Very few musical acts or bands could possibly create a body of work that references subjects so diverse as Marie Slocombe, the 1942 film The First of the Few and a drunken radio broadcast from HMS Nelson. 

But then again, very few musical acts or bands come in the form of Public Service Broadcasting, the musical brainchild of J.Willgoose Esq, a bow-tied musical genius hailing from Wimbledon. 

My own introduction to Public Service Broadcasting came through this album – while I was aware of the tremendous Turn No More, from the album Every Valley thanks to its contribution by the lead singer of my long-term loves, Manic Street Preachers, in the form of James Dean Bradfield, it turned out there was another Public Service Broadcasting track I’d liked without even realising it. 

There was always a track featured in the backing music during the excellent ITV4 coverage of the British Touring Car Championship that I really liked, although for some reason confined only to my slightly incurious mind and wayward memory, I never tried to find out what it was. Maybe I thought it was just production music like the theme tune. 

Anyway, one day, I’m listening to the equally excellent Sprigg’s Radio Show, which you can catch every Tuesday evening between 8 and 10pm, and he plays a track called ‘Spitfire’ by Public Service Broadcasting. Instantly recognising it, I had an album to seek.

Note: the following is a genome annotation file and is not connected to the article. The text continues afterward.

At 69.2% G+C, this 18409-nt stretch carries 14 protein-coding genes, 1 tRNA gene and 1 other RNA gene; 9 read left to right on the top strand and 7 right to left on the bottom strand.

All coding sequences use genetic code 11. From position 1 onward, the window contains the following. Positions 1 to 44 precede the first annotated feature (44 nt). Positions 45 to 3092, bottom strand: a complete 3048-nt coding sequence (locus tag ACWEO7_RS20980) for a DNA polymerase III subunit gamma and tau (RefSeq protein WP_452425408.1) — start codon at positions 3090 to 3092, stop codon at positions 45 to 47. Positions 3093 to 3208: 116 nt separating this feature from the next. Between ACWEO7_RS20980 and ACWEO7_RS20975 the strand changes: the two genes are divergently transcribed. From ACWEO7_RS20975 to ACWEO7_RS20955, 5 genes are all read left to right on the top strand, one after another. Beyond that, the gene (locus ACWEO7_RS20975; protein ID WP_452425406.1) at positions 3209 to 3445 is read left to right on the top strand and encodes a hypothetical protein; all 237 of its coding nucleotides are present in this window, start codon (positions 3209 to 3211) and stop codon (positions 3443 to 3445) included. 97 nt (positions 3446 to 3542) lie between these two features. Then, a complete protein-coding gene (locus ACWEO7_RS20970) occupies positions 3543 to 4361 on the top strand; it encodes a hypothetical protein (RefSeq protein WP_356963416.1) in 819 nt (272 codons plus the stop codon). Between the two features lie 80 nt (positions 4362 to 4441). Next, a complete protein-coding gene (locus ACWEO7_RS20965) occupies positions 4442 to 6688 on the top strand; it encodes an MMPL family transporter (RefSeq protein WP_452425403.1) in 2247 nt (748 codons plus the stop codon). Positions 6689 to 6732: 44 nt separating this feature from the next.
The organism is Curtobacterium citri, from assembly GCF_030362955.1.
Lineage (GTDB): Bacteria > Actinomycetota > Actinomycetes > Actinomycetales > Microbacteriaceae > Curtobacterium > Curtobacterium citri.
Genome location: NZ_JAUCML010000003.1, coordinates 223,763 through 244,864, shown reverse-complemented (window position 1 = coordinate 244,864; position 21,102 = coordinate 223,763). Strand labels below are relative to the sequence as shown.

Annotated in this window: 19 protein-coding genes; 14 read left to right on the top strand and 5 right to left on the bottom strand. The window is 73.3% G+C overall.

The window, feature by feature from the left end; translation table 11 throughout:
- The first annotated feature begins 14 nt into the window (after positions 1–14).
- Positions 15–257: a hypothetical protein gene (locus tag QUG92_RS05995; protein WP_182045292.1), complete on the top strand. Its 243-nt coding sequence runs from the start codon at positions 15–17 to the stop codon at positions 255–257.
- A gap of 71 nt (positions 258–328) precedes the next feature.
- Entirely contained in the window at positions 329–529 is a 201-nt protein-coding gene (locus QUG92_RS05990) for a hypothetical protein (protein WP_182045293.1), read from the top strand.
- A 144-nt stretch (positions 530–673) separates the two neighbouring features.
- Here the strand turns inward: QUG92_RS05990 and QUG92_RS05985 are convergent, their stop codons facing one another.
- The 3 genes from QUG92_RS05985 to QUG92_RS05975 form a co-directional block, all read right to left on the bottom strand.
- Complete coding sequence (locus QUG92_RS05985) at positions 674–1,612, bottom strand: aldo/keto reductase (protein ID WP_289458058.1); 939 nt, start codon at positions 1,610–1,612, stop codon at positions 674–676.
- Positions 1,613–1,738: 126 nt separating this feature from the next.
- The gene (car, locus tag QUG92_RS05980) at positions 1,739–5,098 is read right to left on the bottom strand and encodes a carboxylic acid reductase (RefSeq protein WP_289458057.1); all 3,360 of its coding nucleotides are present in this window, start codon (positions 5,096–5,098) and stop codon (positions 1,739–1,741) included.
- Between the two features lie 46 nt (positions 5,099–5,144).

That is what led me to Inform-Educate-Entertain, and the start of the journey which saw me fall in love with one of the most unique bands currently in the indie/alternative scene. 

So, what can I tell you about Inform-Educate-Entertain? Well, it’s a history lesson set to some truly cracking, often rousing music. For those who have never come across Public Service Broadcasting, by way of an introduction – the album is not just a title. It’s a sign of things to come. 

Interweaving samples from historical clips, each song tells a story. For example, Spitfire features clips from the 1942 film The First of the Few, about the supermarine spitfire aircraft.

Theme from PSB has Marie Slocombe speaking about the BBC Sound Archive, Signal 30 has a road safety theme, with clips from the 1959 road safety film of the same name.

 Night Mail is based on a 1936 documentary, ROYGBIV covers the invention of colour television and then there’s Everest, all about the 1953 British Mount Everest expedition. 

That’s not to forget a notorious drunken radio broadcast, which we at NCB Radio have never taken inspiration from, especially not the B’stardettes. 

The track Lit Up features a drunken radio broadcast from Thomas Woodrooffe, on board the HMS Nelson at the Spithead review. 

There are other tracks, but who would I be to spoil the surprise? Give it a listen. You might discover more than one thing new.